ASHEBORO — The cheerful demeanor of Kristina Young belies the passion that motivates her. She has joined a movement to spotlight and eradicate human trafficking.
The Asheboro resident is spearheading the inaugural A21 Walk for Freedom, to be held Saturday, Oct. 15, at Memorial Park on Church Street. Registration begins at 8:30 a.m. in the picnic shelter and the walk starts at 9:30 a.m.
An international organization, A21’s purpose is to bring awareness of the estimated 27 million people worldwide being trapped in slavery. Some 5.5 million of those are children. The goal is to abolish human trafficking in the 21st century.
Young says she attended a Joyce Meyer women’s conference in Winston-Salem three or four years ago. A video about human trafficking “grabbed my heart,” she said. “I’ve had a passion for the victims of human trafficking ever since.”
Last October, she said, she went to an A21 walk in Charleston, S.C., and the experience helped her decide to hold a similar event here in Asheboro.
Young said she has the support of her church, Foster Street Wesleyan, which provides her with “whatever is needed.” Other congregations assisting include Archdale’s Southside Baptist, Sunset Avenue Church of God, Central United Methodist, Mount Lebanon Baptist and First United Methodist.
Young said many of her friends are getting the word out as well and she has distributed flyers around town.
The walk will be a solemn event with participants asked to dress in black. They’ll be in single file with black tape over their mouths to represent the 27 million who have no voice.
The walk will cover 1.6 miles, beginning on Church Street and making right turns onto Cooper Street, Park Street, Wainman Avenue, Fayetteville Street and Lanier Avenue before turning left back onto Church. There will be a police escort.
There is no registration fee but donations will be welcome. Proceeds go toward restoring the lives of human trafficking survivors. Walkers can sign up online at A21.org or on the day of the event.
Young said the fate of human trafficking victims strikes home to her profoundly since she was sexually assaulted as a child. “When I see someone else victimized, whether by sex or labor trafficking, I gravitate to want to help,” she said. “(My own experience) is why this grabbed me so much. You want to end their suffering.”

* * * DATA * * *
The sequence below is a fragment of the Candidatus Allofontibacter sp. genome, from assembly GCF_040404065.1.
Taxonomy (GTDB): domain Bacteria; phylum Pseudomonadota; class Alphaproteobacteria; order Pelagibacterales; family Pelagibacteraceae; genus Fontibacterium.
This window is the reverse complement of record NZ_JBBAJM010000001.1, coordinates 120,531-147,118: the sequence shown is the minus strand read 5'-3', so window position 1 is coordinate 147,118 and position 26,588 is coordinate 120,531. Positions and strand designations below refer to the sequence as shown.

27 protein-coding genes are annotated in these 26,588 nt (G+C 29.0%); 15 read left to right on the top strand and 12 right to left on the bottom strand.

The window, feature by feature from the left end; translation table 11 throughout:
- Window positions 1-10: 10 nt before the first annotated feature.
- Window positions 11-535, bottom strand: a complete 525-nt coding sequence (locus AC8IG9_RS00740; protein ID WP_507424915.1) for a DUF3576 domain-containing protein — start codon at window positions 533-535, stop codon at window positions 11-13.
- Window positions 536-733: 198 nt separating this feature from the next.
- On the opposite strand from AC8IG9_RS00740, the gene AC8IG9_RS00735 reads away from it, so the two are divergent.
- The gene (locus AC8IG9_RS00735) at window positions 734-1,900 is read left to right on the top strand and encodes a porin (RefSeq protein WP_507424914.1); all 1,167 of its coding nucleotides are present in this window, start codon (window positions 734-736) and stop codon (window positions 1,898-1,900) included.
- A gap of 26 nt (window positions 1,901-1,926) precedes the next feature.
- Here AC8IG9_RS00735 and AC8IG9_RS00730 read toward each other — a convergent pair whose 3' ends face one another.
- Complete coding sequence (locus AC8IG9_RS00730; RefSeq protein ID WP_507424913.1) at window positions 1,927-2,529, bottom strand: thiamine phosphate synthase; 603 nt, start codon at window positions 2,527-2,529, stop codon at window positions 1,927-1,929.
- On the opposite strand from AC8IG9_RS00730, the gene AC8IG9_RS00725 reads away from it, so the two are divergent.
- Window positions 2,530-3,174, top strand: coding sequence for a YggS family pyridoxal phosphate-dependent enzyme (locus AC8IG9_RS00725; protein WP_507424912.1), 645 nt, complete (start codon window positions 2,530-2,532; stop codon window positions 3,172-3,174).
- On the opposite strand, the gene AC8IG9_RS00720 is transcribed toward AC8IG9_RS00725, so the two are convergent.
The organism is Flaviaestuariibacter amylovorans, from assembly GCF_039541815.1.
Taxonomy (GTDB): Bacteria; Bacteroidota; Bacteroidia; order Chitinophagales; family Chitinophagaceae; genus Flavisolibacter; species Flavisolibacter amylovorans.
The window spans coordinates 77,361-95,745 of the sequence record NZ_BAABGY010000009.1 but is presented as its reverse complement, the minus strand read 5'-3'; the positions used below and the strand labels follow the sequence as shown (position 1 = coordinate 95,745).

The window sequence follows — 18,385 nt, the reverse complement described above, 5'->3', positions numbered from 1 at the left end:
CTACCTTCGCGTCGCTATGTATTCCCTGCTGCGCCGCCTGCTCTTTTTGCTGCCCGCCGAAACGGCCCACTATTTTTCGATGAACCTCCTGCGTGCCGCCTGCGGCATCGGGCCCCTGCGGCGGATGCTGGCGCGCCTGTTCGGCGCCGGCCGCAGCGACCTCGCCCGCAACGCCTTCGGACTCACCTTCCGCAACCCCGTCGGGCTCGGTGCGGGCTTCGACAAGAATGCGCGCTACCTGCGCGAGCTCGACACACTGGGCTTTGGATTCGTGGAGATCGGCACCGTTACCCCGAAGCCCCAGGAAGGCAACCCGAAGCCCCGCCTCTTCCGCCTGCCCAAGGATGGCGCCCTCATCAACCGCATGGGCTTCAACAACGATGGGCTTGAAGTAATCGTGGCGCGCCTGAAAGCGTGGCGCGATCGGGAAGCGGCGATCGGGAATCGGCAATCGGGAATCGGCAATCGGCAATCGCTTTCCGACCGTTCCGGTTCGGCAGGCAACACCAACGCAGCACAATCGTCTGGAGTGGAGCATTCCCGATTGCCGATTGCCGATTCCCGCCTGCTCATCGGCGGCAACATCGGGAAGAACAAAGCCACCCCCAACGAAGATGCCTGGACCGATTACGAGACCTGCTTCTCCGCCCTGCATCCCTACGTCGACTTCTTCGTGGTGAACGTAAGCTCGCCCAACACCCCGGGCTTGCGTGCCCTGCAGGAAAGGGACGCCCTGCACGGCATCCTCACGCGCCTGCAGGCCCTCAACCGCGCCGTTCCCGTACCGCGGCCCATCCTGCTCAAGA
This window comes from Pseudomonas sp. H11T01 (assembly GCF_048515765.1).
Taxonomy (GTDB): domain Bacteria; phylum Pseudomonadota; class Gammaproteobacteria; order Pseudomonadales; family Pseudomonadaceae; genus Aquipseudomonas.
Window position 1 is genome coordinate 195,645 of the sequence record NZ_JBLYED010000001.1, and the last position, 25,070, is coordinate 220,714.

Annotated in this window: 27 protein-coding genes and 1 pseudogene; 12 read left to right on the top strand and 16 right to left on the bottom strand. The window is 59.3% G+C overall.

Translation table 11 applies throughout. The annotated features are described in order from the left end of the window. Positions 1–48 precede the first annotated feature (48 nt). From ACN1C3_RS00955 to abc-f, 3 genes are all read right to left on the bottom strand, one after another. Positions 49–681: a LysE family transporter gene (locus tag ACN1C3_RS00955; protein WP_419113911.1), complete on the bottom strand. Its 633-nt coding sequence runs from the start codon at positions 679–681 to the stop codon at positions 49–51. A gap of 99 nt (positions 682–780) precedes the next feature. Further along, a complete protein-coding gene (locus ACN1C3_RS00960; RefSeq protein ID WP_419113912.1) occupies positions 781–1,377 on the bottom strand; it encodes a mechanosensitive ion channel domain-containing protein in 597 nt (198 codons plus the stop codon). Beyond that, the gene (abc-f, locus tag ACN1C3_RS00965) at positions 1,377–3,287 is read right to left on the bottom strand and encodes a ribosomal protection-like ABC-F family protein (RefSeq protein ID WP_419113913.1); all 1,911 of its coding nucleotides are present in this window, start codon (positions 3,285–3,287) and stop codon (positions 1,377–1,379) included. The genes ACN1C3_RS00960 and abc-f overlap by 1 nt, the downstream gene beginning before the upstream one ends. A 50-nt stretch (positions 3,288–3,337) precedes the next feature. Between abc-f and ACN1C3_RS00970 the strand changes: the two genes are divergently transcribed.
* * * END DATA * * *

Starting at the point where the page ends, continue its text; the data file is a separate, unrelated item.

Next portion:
To personalize human trafficking, Young told the story of a young woman named Natalia who met a man in a coffee shop. While she was using the ladies room, he drugged her coffee. Later, she awoke chained to a bed, where she was sexually abused for two days. Then the man sold her into prostitution. Natalia was finally rescued in Greece by A21.
“Only 1 or 2 percent of victims are rescued,” Young said, “and only 1 of every 100,000 traffickers are prosecuted. We want to change those statistics, especially the rescuing part.”
One problem with the prosecution of traffickers is that even when a victim is rescued, he or she is often afraid of retaliation for testifying. And some victims of foreign descent fear being deported.
“Someone is victimized every 30 minutes worldwide,” Young said. “And it’s happening here in Randolph County, probably within walking distance. You can’t solve the problem unless you know you have it.”
In fact, it’s believed that there are more slaves worldwide than ever before in human history. “It’s sad that someone can think so little of another person as to enslave them,” Young said.
To be clear, human trafficking can involve enslavement for sex or for labor. Domestic violence can be a form of human trafficking, particularly when the victim is a minor, is not allowed access to money or identification and when the trafficker has complete control of the victim.
Young said North Carolina ranks No. 8 in the U.S. for human trafficking. Factors include major interstate highways, large military bases, migrant farm workers and a population crescent stretching from Charlotte to Wilmington.
Human trafficking is thought to be the fastest-growing of criminal activities, having surpassed the arms trade to become No. 2 behind illegal drugs. It’s a $130 billion business worldwide.
The purpose of the A21 walk, she said, is “to bring awareness. When you cast a light, you’re exposing darkness.
“We want to make a statement that we’re not going to tolerate human trafficking in Randolph County.”